• I believe in finding an investment process that meshes well with my personality.
  • I believe the process of making good decisions is more important than the short-term outcomes they produce.
  • I believe in avoiding unnecessary complexity in my portfolio and process.
  • I believe asset allocation is one of the most important decisions I need to make over time.
  • I believe less is more.
  • I believe in reducing the frictions related to high costs, taxes and unnecessary portfolio activity.
  • I believe patience, discipline and common sense are under-rated.
  • I believe in admitting my own limitations.
  • I believe negative knowledge — removing bad ideas — is one of the best ways to figure out what works.
  • I believe a search for the perfect portfolio is a waste of time.
  • I believe in focusing only on what is within my control.
  • I believe in planning for a wide range of potential market outcomes.
  • I believe in doing nothing the majority of the time if that’s what my investment plan calls for.

I’m may have missed a few things but that about covers it.

Did I mention I have a book being released today? Please check it out. You can find it at Amazon or Barnes & Noble.



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  1. FIRE v London commented on Jun 22

    I’ve recently published my Philosophy : http://firevlondon.com/my-investment-policy-statement/

    I really agree with your point on the value of having one. Your challenge to distill it to 25 words is a good one: so here goes:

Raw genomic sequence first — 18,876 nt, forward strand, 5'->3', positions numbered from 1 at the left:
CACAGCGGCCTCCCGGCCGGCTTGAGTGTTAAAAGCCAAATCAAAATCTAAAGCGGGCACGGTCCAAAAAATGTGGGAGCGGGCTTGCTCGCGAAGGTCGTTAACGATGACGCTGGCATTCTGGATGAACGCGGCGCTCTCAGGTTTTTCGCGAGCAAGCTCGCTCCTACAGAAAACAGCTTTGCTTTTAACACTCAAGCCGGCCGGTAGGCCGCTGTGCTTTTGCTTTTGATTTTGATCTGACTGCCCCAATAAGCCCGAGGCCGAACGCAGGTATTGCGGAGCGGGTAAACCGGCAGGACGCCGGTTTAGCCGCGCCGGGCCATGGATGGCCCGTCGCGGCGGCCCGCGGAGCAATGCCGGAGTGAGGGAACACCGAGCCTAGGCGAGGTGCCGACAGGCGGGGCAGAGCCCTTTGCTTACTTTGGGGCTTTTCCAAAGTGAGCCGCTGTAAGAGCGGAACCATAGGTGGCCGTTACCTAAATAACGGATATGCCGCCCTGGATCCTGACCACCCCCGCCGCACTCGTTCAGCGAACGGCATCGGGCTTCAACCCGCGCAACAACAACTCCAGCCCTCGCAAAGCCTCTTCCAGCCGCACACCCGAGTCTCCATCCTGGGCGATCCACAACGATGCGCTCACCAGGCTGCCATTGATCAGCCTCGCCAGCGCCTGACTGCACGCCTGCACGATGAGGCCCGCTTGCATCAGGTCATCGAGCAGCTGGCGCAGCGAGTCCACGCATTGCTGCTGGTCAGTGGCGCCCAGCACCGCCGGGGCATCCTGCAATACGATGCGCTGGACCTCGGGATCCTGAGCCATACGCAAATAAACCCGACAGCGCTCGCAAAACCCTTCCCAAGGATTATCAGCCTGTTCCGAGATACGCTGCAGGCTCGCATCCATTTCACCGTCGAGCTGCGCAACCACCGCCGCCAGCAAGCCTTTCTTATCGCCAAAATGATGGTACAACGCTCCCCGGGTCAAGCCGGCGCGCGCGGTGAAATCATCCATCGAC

– Diversify.
    – Be tax efficient.
    – Low fees and passive are better.
    – Track to a target allocation, equities / bonds / cash, in the countries/markets you know best


    • Ben commented on Jun 22

      Good stuff. Thanks for sharing. Sounds like a winner to me.

    • Steve commented on Jun 24

      Part of proper diversification means you may be investing in countries/ markets you don’t know best. For example many if not most know nothing about small cap value, yet they should invest in it. Most know nothing about foreign markets yet they should own foreign stocks. Only investing in what you knowing a form of active investing.

  2. Mike commented on Jun 23

    “Buy cheap and tell the truth” Mrs. B.
    Works for retailing and investing.

    • Ben commented on Jun 24

      Works for me.

  3. Arushi commented on Jun 23

    I have been following your page for sometime now and it have been quite thought provoking, like this one. I would have been undoubtedly one of the them who put their hands down bereft of knowing own’s ‘philosophy’. Something I shall be thinking about now, also because I recently entered the world of investors! 🙂
    Also, I would really like if you could elaborate as to what do you mean by ’emotionally intelligent portfolio strategy & process’.

  4. Steve commented on Jun 24

    This is a lot more than 25 words or less, or a 60 second elevator speech. Investing should be much simpler than this. Pick time horizon and risk tolerance, but make sure it matches your goals. If you are too conservative and will run out of money in old age, then risk tolerance needs to be tweaked for a more goals based approach. Don’t forget longevity and interest rate risk as part of assessing risk tolerance.